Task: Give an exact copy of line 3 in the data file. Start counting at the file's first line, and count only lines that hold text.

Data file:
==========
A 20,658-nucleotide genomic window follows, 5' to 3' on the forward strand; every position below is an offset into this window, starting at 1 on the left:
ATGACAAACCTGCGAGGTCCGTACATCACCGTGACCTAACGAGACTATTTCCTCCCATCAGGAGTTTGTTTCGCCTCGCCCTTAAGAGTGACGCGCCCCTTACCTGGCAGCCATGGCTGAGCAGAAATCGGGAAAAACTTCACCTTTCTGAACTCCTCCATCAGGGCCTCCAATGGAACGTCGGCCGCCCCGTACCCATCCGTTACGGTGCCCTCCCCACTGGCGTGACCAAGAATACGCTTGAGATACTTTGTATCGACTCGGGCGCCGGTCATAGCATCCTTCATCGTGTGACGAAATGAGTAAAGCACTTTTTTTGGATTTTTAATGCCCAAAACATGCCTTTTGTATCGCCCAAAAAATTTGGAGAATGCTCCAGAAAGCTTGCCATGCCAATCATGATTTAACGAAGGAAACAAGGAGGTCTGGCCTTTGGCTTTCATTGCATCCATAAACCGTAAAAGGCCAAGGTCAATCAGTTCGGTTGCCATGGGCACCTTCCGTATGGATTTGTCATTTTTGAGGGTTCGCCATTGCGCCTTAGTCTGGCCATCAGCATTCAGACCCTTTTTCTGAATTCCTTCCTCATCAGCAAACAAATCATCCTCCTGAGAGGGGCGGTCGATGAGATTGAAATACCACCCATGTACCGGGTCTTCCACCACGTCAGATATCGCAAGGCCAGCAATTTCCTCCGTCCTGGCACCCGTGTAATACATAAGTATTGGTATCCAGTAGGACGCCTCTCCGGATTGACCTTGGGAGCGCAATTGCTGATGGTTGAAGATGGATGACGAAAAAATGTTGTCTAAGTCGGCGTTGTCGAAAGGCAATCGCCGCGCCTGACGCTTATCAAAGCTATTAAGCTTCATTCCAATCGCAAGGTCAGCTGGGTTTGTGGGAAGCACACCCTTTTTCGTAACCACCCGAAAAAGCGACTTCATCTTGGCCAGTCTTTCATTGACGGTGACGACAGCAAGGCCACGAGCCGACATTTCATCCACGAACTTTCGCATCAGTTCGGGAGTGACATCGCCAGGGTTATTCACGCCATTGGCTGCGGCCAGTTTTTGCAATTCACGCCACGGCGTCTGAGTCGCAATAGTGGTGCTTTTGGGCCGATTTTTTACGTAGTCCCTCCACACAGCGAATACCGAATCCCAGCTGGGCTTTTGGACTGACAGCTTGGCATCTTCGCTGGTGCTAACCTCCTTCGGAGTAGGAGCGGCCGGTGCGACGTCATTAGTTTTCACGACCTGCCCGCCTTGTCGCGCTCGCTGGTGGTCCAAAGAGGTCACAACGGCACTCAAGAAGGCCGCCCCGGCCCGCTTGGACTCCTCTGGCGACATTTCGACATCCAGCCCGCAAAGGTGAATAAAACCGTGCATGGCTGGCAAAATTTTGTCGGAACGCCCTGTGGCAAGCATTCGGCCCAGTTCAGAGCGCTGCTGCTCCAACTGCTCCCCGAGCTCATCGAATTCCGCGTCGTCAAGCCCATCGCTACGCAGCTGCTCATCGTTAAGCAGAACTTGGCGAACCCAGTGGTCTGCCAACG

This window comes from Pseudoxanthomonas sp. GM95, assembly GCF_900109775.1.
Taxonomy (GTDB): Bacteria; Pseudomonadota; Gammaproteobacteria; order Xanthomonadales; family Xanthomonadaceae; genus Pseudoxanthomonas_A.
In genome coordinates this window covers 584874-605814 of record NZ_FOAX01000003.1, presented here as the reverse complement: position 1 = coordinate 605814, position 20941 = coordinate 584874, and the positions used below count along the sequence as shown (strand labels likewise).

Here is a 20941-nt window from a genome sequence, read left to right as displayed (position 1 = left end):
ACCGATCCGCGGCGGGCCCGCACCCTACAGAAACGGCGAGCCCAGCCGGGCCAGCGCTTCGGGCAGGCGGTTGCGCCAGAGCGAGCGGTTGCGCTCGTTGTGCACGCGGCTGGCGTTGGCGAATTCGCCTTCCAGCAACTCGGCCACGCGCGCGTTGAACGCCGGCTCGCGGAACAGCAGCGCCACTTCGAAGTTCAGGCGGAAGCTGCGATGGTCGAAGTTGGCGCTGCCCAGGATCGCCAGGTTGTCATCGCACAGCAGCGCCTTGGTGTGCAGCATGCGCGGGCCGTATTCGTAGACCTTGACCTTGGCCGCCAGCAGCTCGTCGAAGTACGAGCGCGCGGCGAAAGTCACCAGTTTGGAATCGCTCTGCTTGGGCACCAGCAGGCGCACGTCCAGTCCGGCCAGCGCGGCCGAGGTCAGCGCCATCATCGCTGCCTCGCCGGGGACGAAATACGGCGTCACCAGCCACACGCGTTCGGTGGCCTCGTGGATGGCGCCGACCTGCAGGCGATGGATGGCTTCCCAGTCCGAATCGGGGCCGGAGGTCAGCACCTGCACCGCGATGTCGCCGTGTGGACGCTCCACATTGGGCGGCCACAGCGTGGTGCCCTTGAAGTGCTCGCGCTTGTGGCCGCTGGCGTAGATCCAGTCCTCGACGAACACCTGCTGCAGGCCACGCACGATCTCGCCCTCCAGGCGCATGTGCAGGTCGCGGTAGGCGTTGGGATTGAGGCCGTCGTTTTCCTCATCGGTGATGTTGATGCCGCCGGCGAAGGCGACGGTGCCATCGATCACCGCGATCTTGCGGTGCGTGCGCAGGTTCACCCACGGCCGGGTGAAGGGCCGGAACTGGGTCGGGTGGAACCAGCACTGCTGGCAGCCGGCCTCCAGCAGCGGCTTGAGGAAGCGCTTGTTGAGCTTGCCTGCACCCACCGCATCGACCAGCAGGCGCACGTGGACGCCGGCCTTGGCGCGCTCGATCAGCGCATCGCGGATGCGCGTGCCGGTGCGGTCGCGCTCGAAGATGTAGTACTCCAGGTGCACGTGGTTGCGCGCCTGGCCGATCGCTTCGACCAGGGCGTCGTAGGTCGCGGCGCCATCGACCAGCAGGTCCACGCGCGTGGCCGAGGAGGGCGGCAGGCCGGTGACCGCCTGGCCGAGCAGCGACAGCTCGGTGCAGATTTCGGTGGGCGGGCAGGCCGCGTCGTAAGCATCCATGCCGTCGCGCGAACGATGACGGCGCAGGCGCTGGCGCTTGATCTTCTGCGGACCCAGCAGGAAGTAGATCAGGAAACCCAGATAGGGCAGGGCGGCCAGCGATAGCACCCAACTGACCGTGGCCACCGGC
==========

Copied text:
This window comes from Pseudoxanthomonas sp. GM95, assembly GCF_900109775.1.